We Have a Ballet Physic

The Nutcracker – Sugar Plum Prince Variation (Vadim Muntagirov of The Royal Ballet)

Tetsuya Kumakawa Don Quixote

Gene Kelly

Eugene Curran Kelly (August 23, 1912 – February 2, 1996) was an American dancer, actor, singer, director and choreographer. He was known for his energetic and athletic dancing style and sought to create a new form of American dance accessible to the general public, which he called “dance for the common man”.[2][3] He starred in, choreographed, and co-directed with Stanley Donen some of the most well-regarded musical films of the 1940s and 1950s.

Kelly is best known for his performances in An American in Paris (1951), which won the Academy Award for Best Picture, Singin’ in the Rain (1952), which he and Donen directed and choreographed, and other musical films of that era such as Cover Girl (1944) and Anchors Aweigh (1945), for which he was nominated for an Academy Award for Best ActorOn the Town (1949), which he co-directed with Donen, was his directorial debut. Later in the 1950s, as musicals waned in popularity, he starred in Brigadoon (1954) and It’s Always Fair Weather (1955), the last film he directed with Donen. His solo directorial debut was Invitation to the Dance (1956), one of the last MGM musicals, which was a commercial failure.

Kelly made his film debut in For Me and My Gal (1942) with Judy Garland, with whom he also appeared in The Pirate (1948) and Summer Stock (1950). He also appeared in the dramas Black Hand (1950) and Inherit the Wind (1960),[4] for which he received critical praise.

He continued as a director in the 1960s, with his credits including A Guide for the Married Man (1967) and Hello, Dolly! (1969),[5][6][7] which received an Oscar nomination for Best Picture.[8][9] He co-hosted and appeared in Ziegfeld Follies (1946), That’s Entertainment! (1974), That’s Entertainment, Part II (1976), That’s Dancing! (1985), and That’s Entertainment, Part III (1994).

His many innovations transformed the Hollywood musical, and he is credited with almost single-handedly making the ballet form commercially acceptable to film audiences.[10] According to dance and art historian Beth Genné, working with his co-director Donen in Singin’ in the Rain and in films with director Vincent Minnelli, “Kelly … fundamentally affected the way movies are made and the way we look at them. And he did it with a dancer’s eye and from a dancer’s perspective.”[2] Kelly received an Academy Honorary Award in 1952 for his career achievements; the same year, An American in Paris won six Academy Awards, including Best Picture. He later received lifetime achievement awards in the Kennedy Center Honors (1982) and from the Screen Actors Guild and American Film Institute. In 1999, the American Film Institute also ranked him as the 15th greatest male screen legend of Classic Hollywood Cinema.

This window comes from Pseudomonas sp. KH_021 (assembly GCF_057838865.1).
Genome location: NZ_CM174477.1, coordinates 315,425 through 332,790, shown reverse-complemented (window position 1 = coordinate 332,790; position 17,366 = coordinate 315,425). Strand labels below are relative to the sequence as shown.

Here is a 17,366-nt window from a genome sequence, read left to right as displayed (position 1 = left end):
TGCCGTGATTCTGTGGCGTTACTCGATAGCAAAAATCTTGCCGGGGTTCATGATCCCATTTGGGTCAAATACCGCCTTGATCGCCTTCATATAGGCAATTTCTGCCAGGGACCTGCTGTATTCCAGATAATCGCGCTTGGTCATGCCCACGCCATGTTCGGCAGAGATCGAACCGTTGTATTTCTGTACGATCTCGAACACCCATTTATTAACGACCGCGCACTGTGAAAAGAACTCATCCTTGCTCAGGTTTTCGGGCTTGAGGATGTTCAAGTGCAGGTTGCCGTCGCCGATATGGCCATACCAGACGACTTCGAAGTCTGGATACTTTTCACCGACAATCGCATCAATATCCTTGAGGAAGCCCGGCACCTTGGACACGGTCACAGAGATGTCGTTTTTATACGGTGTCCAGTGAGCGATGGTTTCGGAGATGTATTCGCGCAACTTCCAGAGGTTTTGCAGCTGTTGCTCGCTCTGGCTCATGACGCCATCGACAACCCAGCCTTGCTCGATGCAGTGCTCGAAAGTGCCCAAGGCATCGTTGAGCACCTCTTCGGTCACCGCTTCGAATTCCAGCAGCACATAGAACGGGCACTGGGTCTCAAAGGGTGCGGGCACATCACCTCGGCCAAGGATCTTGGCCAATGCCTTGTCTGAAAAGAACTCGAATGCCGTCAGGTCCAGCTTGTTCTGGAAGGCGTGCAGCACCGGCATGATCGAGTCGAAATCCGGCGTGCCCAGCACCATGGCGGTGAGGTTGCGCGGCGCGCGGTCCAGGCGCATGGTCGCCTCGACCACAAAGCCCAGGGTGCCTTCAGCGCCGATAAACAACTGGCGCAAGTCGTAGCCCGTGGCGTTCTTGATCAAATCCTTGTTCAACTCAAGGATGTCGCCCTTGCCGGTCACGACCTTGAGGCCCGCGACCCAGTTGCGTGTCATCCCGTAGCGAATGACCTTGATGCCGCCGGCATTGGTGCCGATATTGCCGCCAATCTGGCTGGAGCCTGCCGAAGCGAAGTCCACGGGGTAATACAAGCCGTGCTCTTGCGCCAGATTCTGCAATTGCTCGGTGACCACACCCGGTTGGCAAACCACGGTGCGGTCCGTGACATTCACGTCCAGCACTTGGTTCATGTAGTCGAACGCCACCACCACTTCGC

Singin’ in the Rain (Full Song/Dance – ’52) – Gene Kelly – Musical Romantic Comedies – 1950s Movies

Wizard of oz we’re off to see the wizard.

“Not to copy cat but can do”

Classic Hollywood Musical Song Collection – 30’s, 40’s and 50’s

Yul Brynner and Deborah Kerr perform “Shall We Dance” from The King and I

“Only Twice Please” “The Second just add to the Playlist of Musicals of the 50s-60s by Ulf Landqvist” “WHAT” “YouTube”

?. Beauty and the Beast (Live Action) – Tale As Old As Time (Final) | IMAX Open Matte Version

“Given Up” says a subconscious

The Most Evil Kid in the World YouTube Video; a dangerous level psychiatry that passed law to be held in a compound under observation. Ben, myself is surrounded by the same psychiatry, people, who work in the public sector and are free to work with the public. This is a very dangerous operation and we believe, a high-security compound in America, Worldwide that Ben has it under control. To repeat, the same psychiatry that these people have we have contained is amongst the public surrounding Benjamin Houghton alive and well. To repeat we hold patients with a level of psychiatry that is a threat that is a risk to public safety. With the public, working for the public, the same level of psychiatry is free to walk this Planet. The public’s observation by Compound Psychiatry Worldwide is the same compared to the patients we hold for life.

Compounds that which hold the most dangerous people in the World are observed for their psychiatry.

Ben, myself is surrounded by the same but different psychiatry if not the same psychiatry who whom are free to work, a risk to public safety.

Ben, myself is surrounded by the same but different psychiatry if not the same psychiatry who whom are free to work, a risk to public safety, as they are considered if not resulted the same mental health compared to the most dangerous people in the World we have contained for life under observation.